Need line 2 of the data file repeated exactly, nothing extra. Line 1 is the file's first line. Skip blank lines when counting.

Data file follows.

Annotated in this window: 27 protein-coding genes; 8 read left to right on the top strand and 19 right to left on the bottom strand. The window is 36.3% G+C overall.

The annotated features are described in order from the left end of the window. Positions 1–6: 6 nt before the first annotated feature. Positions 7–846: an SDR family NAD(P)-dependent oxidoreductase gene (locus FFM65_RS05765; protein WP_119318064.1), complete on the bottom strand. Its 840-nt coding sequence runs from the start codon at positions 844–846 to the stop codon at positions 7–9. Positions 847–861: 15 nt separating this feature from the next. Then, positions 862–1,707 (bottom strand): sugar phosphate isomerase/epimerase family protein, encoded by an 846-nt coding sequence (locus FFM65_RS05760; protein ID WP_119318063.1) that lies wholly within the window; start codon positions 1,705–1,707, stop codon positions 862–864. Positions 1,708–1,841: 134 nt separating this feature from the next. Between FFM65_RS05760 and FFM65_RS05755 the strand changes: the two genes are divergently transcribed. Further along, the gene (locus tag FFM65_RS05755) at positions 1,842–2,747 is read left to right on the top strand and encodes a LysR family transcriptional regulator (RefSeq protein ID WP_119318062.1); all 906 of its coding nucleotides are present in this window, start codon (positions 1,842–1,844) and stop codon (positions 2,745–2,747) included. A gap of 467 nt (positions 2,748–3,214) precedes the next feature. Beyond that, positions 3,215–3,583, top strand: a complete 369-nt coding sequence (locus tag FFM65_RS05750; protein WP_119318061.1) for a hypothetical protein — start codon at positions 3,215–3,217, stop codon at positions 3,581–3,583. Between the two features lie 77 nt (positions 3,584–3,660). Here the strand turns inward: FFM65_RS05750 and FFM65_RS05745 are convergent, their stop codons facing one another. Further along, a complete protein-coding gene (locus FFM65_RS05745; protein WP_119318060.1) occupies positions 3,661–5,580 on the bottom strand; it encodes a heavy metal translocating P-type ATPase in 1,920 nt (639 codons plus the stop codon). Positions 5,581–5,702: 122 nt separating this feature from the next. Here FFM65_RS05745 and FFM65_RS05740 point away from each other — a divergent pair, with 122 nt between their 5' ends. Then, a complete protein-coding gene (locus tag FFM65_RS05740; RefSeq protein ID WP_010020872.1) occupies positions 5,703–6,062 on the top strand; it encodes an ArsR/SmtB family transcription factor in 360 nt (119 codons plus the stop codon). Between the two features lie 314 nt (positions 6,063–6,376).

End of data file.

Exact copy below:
The annotated features are described in order from the left end of the window. Positions 1–6: 6 nt before the first annotated feature. Positions 7–846: an SDR family NAD(P)-dependent oxidoreductase gene (locus FFM65_RS05765; protein WP_119318064.1), complete on the bottom strand. Its 840-nt coding sequence runs from the start codon at positions 844–846 to the stop codon at positions 7–9. Positions 847–861: 15 nt separating this feature from the next. Then, positions 862–1,707 (bottom strand): sugar phosphate isomerase/epimerase family protein, encoded by an 846-nt coding sequence (locus FFM65_RS05760; protein ID WP_119318063.1) that lies wholly within the window; start codon positions 1,705–1,707, stop codon positions 862–864. Positions 1,708–1,841: 134 nt separating this feature from the next. Between FFM65_RS05760 and FFM65_RS05755 the strand changes: the two genes are divergently transcribed. Further along, the gene (locus tag FFM65_RS05755) at positions 1,842–2,747 is read left to right on the top strand and encodes a LysR family transcriptional regulator (RefSeq protein ID WP_119318062.1); all 906 of its coding nucleotides are present in this window, start codon (positions 1,842–1,844) and stop codon (positions 2,745–2,747) included. A gap of 467 nt (positions 2,748–3,214) precedes the next feature. Beyond that, positions 3,215–3,583, top strand: a complete 369-nt coding sequence (locus tag FFM65_RS05750; protein WP_119318061.1) for a hypothetical protein — start codon at positions 3,215–3,217, stop codon at positions 3,581–3,583. Between the two features lie 77 nt (positions 3,584–3,660). Here the strand turns inward: FFM65_RS05750 and FFM65_RS05745 are convergent, their stop codons facing one another. Further along, a complete protein-coding gene (locus FFM65_RS05745; protein WP_119318060.1) occupies positions 3,661–5,580 on the bottom strand; it encodes a heavy metal translocating P-type ATPase in 1,920 nt (639 codons plus the stop codon). Positions 5,581–5,702: 122 nt separating this feature from the next. Here FFM65_RS05745 and FFM65_RS05740 point away from each other — a divergent pair, with 122 nt between their 5' ends. Then, a complete protein-coding gene (locus tag FFM65_RS05740; RefSeq protein ID WP_010020872.1) occupies positions 5,703–6,062 on the top strand; it encodes an ArsR/SmtB family transcription factor in 360 nt (119 codons plus the stop codon). Between the two features lie 314 nt (positions 6,063–6,376).